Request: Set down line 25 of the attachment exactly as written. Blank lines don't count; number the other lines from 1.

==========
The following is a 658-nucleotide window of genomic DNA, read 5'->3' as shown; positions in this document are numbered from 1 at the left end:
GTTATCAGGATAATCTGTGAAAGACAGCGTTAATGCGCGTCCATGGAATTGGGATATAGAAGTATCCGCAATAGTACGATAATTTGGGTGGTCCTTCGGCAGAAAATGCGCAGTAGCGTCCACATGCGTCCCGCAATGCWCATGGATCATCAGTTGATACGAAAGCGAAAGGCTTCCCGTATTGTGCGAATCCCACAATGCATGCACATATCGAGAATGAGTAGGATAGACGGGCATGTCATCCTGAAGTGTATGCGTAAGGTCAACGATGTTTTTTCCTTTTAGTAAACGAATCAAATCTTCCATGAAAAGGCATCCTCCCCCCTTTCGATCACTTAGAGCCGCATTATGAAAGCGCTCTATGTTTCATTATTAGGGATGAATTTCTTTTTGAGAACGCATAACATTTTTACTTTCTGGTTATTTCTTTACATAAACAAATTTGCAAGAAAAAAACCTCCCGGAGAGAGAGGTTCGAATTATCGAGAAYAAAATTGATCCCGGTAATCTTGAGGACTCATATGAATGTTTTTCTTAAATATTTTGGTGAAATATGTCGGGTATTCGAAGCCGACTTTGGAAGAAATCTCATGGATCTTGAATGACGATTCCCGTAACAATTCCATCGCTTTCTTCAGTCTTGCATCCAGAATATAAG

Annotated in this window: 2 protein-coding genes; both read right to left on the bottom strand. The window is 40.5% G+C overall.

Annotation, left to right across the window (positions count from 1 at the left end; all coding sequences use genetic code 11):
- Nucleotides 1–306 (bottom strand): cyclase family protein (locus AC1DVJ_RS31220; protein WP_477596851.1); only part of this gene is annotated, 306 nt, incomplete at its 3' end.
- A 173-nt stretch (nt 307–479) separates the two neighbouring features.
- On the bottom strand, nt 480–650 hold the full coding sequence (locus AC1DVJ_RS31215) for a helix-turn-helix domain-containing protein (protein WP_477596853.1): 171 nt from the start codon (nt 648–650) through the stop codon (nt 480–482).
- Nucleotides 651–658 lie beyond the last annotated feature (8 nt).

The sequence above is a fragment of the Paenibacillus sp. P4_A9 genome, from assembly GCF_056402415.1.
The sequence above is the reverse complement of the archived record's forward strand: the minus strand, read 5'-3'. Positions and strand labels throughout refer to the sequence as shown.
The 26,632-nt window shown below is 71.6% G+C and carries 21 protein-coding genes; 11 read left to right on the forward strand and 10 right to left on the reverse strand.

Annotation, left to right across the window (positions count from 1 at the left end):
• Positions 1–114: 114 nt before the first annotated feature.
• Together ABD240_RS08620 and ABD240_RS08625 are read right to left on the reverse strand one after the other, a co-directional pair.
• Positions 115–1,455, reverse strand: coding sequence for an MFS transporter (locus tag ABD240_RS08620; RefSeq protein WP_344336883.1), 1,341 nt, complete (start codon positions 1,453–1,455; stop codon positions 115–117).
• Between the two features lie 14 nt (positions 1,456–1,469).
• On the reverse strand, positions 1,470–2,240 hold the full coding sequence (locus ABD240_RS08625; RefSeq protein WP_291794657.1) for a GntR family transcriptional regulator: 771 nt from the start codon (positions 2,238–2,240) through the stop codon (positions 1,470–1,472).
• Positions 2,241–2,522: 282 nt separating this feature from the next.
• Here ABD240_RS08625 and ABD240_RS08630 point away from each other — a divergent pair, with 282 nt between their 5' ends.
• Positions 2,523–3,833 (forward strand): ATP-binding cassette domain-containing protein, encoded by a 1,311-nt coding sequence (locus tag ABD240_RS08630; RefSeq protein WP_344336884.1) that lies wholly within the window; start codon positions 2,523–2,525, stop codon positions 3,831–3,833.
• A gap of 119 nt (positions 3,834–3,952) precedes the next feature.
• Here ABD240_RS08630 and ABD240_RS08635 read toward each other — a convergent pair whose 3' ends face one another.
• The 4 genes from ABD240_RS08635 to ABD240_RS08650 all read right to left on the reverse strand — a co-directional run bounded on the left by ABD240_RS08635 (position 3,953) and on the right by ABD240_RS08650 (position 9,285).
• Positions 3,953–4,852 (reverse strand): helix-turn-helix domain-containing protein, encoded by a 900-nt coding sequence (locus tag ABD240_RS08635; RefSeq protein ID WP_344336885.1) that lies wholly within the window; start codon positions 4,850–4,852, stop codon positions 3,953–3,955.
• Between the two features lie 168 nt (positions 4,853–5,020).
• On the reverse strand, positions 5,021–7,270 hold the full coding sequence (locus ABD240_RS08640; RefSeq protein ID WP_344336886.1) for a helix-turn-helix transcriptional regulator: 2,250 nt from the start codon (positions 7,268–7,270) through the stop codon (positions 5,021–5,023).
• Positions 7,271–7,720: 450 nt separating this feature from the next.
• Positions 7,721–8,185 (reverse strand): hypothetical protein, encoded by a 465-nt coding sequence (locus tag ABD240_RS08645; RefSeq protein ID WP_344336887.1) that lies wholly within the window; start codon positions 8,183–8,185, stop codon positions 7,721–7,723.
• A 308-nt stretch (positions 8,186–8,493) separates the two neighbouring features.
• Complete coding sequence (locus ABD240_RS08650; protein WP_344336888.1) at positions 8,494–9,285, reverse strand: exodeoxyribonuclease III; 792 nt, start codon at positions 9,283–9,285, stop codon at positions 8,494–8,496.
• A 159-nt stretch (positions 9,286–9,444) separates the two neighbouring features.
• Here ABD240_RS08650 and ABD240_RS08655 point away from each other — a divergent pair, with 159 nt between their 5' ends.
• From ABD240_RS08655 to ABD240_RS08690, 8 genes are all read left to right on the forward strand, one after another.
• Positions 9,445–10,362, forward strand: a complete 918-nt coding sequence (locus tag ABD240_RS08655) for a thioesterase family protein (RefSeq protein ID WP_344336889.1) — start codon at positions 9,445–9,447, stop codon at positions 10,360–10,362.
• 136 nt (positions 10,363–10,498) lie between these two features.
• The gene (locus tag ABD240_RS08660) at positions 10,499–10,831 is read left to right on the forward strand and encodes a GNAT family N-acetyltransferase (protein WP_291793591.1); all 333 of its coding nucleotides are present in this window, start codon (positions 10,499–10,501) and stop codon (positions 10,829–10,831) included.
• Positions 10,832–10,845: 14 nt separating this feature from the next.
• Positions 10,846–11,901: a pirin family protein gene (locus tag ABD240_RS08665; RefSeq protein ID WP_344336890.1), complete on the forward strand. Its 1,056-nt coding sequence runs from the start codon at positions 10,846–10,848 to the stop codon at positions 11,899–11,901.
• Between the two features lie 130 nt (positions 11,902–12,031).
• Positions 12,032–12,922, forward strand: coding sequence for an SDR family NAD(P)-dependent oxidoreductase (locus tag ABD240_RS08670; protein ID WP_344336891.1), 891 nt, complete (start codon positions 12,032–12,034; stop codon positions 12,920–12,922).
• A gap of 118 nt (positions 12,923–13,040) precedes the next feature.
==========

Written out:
• Between the two features lie 168 nt (positions 4,853–5,020).